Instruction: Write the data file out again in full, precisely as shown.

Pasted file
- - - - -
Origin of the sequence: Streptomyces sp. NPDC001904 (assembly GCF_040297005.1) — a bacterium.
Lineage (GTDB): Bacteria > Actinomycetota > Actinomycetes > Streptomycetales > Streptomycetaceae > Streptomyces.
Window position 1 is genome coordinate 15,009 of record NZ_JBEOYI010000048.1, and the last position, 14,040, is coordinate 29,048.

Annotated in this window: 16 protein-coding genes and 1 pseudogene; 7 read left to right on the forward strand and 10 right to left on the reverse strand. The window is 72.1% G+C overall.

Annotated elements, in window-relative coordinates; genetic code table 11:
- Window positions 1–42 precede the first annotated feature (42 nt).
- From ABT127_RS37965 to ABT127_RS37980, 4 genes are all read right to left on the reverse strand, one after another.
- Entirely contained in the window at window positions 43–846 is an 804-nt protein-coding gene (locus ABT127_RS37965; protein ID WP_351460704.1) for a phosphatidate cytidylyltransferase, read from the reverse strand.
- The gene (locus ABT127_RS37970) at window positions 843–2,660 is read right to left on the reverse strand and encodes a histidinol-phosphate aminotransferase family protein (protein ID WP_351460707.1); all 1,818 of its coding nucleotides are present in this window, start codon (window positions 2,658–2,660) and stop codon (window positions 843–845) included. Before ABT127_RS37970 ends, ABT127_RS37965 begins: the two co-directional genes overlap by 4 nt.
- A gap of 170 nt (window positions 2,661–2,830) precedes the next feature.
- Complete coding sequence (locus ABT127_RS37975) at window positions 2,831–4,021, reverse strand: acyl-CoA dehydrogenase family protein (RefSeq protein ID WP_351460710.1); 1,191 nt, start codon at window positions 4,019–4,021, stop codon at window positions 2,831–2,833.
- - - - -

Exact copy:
Origin of the sequence: Streptomyces sp. NPDC001904 (assembly GCF_040297005.1) — a bacterium.
Lineage (GTDB): Bacteria > Actinomycetota > Actinomycetes > Streptomycetales > Streptomycetaceae > Streptomyces.
Window position 1 is genome coordinate 15,009 of record NZ_JBEOYI010000048.1, and the last position, 14,040, is coordinate 29,048.

Annotated in this window: 16 protein-coding genes and 1 pseudogene; 7 read left to right on the forward strand and 10 right to left on the reverse strand. The window is 72.1% G+C overall.

Annotated elements, in window-relative coordinates; genetic code table 11:
- Window positions 1–42 precede the first annotated feature (42 nt).
- From ABT127_RS37965 to ABT127_RS37980, 4 genes are all read right to left on the reverse strand, one after another.
- Entirely contained in the window at window positions 43–846 is an 804-nt protein-coding gene (locus ABT127_RS37965; protein ID WP_351460704.1) for a phosphatidate cytidylyltransferase, read from the reverse strand.
- The gene (locus ABT127_RS37970) at window positions 843–2,660 is read right to left on the reverse strand and encodes a histidinol-phosphate aminotransferase family protein (protein ID WP_351460707.1); all 1,818 of its coding nucleotides are present in this window, start codon (window positions 2,658–2,660) and stop codon (window positions 843–845) included. Before ABT127_RS37970 ends, ABT127_RS37965 begins: the two co-directional genes overlap by 4 nt.
- A gap of 170 nt (window positions 2,661–2,830) precedes the next feature.
- Complete coding sequence (locus ABT127_RS37975) at window positions 2,831–4,021, reverse strand: acyl-CoA dehydrogenase family protein (RefSeq protein ID WP_351460710.1); 1,191 nt, start codon at window positions 4,019–4,021, stop codon at window positions 2,831–2,833.